My friend, Vincent, has asked me to expound a bit on Pain and Suffering. While having witnessed much pain and suffering, as a pediatric transplant and heart failure physician, my life has been blessed with little, or perhaps this is only my perception. How my perception has come to be shaped is a matter of perspective, and I can write freely from my perspective. But I'd like to explore further and invite you to explore with me. For the next few months I hope to change the position of my gnomon, and recast the viewpoint of pain and suffering from other religious and a-religious perspectives. Irrespective of the viewpoint, we can likely agree on a definition: pain is an objective experience; suffering describes an element of human reaction. Read more →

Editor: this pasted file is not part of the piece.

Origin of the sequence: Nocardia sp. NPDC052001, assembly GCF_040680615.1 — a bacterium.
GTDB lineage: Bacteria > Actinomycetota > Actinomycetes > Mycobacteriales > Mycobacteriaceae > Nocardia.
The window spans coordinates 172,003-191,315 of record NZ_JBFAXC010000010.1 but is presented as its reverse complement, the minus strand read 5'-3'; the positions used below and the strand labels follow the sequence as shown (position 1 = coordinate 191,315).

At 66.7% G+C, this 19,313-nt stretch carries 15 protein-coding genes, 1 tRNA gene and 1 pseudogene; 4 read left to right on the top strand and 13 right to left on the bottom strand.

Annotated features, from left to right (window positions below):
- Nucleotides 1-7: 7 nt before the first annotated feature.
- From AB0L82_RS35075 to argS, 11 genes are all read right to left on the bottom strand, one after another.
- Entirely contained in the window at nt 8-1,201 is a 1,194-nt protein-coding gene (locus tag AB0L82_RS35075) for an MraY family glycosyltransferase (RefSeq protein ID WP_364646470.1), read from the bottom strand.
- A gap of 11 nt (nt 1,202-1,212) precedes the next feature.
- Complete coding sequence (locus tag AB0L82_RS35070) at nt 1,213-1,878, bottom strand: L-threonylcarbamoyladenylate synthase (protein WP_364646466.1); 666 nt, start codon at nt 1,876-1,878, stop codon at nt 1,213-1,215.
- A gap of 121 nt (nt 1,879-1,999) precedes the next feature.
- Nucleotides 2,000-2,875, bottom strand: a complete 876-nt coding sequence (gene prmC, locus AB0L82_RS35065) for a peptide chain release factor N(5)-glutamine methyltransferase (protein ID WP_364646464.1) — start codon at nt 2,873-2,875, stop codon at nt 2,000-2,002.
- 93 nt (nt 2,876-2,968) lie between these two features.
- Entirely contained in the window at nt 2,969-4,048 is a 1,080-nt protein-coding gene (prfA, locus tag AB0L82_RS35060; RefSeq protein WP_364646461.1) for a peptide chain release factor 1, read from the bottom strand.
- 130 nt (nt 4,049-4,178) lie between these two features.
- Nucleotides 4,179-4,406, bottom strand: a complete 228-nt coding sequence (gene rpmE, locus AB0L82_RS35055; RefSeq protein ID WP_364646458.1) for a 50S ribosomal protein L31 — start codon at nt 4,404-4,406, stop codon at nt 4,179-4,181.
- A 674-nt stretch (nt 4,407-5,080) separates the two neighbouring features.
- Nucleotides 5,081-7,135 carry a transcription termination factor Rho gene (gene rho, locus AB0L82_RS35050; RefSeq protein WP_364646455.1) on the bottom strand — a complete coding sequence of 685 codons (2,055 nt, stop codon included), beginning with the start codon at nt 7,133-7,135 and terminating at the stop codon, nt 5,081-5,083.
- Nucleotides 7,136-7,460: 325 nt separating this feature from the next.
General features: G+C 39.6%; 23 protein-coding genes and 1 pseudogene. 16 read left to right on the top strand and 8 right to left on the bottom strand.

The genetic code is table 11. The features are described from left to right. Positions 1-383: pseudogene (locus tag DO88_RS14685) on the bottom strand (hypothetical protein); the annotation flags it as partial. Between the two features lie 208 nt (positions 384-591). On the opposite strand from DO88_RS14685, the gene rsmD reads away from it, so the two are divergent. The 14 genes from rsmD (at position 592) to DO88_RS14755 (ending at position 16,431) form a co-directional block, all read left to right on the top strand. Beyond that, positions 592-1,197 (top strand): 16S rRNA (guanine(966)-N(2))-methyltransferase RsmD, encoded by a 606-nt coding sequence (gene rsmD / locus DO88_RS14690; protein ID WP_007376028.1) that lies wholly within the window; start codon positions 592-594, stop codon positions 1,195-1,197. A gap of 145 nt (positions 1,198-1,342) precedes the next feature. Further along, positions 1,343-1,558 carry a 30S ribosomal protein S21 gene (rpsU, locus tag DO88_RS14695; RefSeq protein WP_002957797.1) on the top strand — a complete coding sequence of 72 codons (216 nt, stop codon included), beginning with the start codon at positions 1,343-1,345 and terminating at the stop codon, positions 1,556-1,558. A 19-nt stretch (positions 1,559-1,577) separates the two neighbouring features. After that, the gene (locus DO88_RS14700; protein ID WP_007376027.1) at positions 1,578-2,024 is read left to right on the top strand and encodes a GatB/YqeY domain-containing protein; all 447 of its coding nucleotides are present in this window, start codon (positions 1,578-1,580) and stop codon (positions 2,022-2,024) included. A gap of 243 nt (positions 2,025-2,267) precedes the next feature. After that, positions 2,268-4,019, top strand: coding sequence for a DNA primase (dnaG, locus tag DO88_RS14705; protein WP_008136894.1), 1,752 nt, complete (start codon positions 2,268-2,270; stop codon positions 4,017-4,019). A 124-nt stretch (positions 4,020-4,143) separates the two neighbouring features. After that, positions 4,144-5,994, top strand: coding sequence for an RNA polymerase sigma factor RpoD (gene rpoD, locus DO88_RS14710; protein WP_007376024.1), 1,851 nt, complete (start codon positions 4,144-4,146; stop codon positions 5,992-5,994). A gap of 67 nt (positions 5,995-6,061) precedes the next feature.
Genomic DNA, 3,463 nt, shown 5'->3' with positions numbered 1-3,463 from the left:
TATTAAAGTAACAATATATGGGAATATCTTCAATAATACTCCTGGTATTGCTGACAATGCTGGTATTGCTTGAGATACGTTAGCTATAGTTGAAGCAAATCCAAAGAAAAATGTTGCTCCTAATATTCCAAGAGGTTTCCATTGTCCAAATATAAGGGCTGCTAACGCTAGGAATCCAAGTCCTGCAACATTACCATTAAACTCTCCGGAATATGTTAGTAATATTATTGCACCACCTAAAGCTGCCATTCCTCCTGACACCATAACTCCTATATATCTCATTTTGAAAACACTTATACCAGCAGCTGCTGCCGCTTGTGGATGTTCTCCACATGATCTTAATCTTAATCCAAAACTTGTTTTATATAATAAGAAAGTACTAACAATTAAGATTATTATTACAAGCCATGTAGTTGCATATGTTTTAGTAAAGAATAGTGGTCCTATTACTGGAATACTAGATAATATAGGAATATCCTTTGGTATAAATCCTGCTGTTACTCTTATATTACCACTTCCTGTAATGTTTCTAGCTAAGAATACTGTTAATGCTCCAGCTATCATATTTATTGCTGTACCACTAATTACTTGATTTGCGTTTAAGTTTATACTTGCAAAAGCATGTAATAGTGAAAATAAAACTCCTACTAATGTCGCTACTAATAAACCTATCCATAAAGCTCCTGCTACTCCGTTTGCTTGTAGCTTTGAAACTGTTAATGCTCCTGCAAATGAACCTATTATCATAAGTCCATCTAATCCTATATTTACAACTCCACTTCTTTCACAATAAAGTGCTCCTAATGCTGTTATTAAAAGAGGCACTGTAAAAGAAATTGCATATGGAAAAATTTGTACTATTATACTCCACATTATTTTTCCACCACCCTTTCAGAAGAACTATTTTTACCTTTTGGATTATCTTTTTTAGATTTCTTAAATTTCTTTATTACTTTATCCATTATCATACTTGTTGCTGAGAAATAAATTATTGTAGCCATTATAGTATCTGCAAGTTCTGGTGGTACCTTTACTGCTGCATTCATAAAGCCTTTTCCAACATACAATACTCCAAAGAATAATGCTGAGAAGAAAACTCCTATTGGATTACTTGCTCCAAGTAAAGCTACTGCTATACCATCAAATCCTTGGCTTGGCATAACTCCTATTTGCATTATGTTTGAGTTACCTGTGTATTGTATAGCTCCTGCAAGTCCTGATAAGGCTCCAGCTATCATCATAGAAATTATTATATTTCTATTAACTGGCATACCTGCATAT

ISHLT 2016 Pharmacy and Pharmacology Council Review: PHARMing for Answers?

Edward Horn, PharmD, BCPS

links imageThis year's ISHLT Annual Meeting provided a tremendous amount of education content, not only for pharmacists, but for all individuals involved in advancing the care of our patient populations. Among the many sessions, I would like to focus on two presymposium Wednesday sessions - Anticoagulation in MCS: Can We Do Better? and Lifecycle Journey of the Hepatitis C Heart Failure Patient. Both of these sessions featured a multidisciplinary approach to managing these complicated patient populations. In the MCS session, the entire spectrum from thrombosis to bleeding in MCS was covered by Dr. Ulrich Jorde. Dr. Doug Jennings then discussed issues surrounding inherited thrombophilia in MCS patients and the potential impact on the use of antithrombotic therapy. Dr. Anna Meyer presented challenges in monitoring INRs and options of improving monitoring modalities with respect to vitamin K antagonists. Read more →